Last year, the pilot program was so successful — and student evaluations so positive — the school asked ADL to return to conduct the same program for its 2012 seniors, said Cheri Mayman, director of marketing at NCJHS.
By encouraging students to intelligently stand up for Israel, when someone is being anti-Semitic or anti-Zionist, the ADL program teaches one of the lessons that NCJHS teacher Rabbi David Vorspan emphasizes in his Jewish studies class — wisdom. The teaching involves a passage of Talmud that says: “In a place where there are no men, strive to be men.”
“We felt the benefits of this [workshop] were too important to pass up the opportunity” of having it again at New Jew, Vorspan said.
Leading the program at NCJHS, Friedman is filling it for ADL Associate Regional Director Ariella Schusterman, who helped design the local program, while she is on maternity leave.
The ADL, which has offices in more than 20 regions nationwide, has taught versions of the “Confronting Anti-Semitism” program to religious school and confirmation classes, including the religious schools at Sinai Temple in Westwood and Temple Sinai of Palm Desert.
ADL offers this program for free at NCJHS — “It’s a community service,” Mayersohn said — and would like to bring the program to other high schools. Currently, NCJHS is the only Jewish high school to embrace the local ADL program.
During the workshop at NCJHS on Feb. 16, 19 students worked on group exercises under Friedman’s guidance. Friedman had passed out pieces of paper outlining real-life scenarios of on-campus anti-Semitism or anti-Israel activity. The students discussed how the scenarios made them feel and what would be ways to respond if they were students at those schools.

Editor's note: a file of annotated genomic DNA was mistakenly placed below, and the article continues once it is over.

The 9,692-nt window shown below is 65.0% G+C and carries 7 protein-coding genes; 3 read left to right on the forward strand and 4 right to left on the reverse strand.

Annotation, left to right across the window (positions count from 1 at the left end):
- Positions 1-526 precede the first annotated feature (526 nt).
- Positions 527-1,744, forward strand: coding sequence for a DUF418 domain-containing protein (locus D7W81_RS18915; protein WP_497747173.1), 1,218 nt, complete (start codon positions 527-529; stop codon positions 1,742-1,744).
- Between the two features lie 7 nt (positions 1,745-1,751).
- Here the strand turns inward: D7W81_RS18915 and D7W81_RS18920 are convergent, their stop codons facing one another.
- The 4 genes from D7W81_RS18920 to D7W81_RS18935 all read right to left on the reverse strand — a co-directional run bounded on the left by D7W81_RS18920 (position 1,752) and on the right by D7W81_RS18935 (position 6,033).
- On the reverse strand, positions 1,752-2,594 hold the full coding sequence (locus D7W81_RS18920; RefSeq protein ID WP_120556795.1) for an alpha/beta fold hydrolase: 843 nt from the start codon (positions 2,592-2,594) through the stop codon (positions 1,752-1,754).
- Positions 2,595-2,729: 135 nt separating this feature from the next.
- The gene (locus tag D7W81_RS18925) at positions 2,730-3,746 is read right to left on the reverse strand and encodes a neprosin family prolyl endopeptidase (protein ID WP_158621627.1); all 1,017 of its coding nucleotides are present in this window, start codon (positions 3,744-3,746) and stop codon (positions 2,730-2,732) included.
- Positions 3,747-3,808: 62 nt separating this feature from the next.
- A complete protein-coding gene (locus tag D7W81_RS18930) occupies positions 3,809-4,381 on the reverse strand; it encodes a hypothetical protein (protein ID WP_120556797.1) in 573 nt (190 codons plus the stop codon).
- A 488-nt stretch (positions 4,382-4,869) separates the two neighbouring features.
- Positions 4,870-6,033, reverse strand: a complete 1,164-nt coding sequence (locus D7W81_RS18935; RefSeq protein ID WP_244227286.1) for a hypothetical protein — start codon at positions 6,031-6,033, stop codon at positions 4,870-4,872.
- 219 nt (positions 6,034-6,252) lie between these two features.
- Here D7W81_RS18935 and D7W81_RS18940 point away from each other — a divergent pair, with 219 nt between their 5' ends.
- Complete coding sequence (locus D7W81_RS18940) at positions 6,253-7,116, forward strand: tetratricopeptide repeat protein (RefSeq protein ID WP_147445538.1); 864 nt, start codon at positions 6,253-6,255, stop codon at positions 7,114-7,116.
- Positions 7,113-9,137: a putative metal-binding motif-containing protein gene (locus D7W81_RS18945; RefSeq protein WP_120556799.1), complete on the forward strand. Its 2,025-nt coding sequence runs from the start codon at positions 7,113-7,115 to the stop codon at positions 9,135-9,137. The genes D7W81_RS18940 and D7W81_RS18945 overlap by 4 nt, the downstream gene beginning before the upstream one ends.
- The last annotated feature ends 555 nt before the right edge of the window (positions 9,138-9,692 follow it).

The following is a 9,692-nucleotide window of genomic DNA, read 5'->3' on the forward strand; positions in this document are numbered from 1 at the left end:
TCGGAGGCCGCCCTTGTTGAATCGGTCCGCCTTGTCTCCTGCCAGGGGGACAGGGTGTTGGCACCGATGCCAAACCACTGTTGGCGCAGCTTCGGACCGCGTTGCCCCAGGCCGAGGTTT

When the NCJHS students reconvened following the workshops, they shared their scenarios (e.g., student-led anti-Israel rallies, including an “apartheid wall” and a mock checkpoint) and their responses.
A classroom debate over the best way to handle such situations — telling the appropriate personnel at the university, learning campus free-speech rules, fighting back by planning pro-Israel programming on campus, being proactive rather than reactive — led to a conversation about cyber-bullying and whether it’s a crime.
The answer depends on numerous specifics about the bullying, Friedman said.
Similarly, the Israeli-Palestinian conflict is complex, he told the class. So much of the truth lies in the space between black and white. Luckily, Friedman added, Jews are used to “nuance.” He drew parallels to issues they’re familiar with — like kosher laws – which rely on nuance.
Horrific real-life anti-Semitic scenarios aside, the ADL program shies away from fear mongering.
The program “doesn’t mean [to say that] every campus is a hot-bed of anti-Semitism,” Friedman said. However, there is acknowledgment of anti-Zionist and anti-Semitic incidents at colleges such as UC Riverside and UC Irvine.
The harsh truth is necessary, Friedman said. Without this program, “These kids are only getting one narrative. In college, [they] will see a different take on the Palestinian conflict. How are they going to respond to that and how are they going to handle that?”